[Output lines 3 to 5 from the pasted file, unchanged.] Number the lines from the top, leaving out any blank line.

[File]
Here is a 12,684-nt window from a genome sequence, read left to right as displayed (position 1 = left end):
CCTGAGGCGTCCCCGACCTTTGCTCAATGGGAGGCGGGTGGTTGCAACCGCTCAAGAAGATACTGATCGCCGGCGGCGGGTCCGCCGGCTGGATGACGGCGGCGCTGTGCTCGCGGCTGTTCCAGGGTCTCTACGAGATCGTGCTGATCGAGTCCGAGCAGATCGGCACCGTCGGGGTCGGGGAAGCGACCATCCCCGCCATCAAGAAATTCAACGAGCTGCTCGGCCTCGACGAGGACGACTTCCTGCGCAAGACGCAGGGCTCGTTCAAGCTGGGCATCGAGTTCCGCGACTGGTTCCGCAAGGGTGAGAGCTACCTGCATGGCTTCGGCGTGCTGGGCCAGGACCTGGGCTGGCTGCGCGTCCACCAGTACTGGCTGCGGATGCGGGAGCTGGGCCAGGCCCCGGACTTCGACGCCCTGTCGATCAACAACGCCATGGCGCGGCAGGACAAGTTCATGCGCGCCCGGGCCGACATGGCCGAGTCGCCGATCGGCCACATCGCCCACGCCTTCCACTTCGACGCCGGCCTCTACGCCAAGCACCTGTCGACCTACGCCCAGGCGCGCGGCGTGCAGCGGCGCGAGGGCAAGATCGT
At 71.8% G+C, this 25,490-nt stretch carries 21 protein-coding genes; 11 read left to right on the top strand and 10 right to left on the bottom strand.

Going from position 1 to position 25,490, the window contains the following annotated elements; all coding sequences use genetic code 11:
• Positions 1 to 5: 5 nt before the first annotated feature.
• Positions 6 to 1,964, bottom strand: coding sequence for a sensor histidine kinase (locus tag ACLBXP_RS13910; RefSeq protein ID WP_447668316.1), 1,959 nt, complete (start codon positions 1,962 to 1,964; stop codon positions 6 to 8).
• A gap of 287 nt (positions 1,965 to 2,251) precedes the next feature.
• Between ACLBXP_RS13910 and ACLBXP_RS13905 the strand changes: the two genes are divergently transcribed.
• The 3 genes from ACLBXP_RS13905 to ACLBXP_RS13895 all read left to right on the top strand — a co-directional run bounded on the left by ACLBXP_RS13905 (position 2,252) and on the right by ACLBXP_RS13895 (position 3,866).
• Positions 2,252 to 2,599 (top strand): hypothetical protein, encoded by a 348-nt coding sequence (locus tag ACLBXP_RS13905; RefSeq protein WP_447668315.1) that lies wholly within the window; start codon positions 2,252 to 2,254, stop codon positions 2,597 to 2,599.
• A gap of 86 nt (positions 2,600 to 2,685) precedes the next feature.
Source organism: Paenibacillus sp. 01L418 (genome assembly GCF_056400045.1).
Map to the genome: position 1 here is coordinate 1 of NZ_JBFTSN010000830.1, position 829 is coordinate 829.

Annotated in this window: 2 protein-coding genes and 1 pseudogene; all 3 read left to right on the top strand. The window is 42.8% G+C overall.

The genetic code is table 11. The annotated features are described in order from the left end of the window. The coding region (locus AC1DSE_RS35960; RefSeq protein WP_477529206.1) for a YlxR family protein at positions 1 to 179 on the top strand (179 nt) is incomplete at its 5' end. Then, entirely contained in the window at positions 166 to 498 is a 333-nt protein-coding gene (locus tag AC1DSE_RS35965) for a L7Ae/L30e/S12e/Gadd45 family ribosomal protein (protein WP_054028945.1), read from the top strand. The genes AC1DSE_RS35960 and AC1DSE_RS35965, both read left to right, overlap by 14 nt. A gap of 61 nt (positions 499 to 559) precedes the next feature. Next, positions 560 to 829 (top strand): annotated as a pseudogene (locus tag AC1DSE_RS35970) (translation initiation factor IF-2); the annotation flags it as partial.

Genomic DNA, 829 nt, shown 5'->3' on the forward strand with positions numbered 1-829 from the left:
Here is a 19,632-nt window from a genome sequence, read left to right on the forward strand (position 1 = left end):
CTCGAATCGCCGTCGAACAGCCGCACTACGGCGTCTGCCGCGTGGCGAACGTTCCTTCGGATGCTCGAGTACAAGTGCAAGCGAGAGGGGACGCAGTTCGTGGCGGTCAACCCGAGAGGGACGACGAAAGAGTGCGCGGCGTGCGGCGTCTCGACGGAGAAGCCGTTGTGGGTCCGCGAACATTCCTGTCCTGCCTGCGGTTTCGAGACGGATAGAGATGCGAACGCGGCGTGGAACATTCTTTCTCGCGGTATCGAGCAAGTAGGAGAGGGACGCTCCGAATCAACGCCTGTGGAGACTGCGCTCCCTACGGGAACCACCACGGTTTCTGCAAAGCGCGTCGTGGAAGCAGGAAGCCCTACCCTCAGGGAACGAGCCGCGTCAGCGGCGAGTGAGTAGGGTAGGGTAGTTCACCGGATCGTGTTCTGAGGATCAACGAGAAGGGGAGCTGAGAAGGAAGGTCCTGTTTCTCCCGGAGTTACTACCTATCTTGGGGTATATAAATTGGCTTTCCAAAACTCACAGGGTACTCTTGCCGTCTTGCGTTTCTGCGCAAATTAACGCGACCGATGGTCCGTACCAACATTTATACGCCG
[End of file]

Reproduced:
At 71.8% G+C, this 25,490-nt stretch carries 21 protein-coding genes; 11 read left to right on the top strand and 10 right to left on the bottom strand.

Going from position 1 to position 25,490, the window contains the following annotated elements; all coding sequences use genetic code 11:
• Positions 1 to 5: 5 nt before the first annotated feature.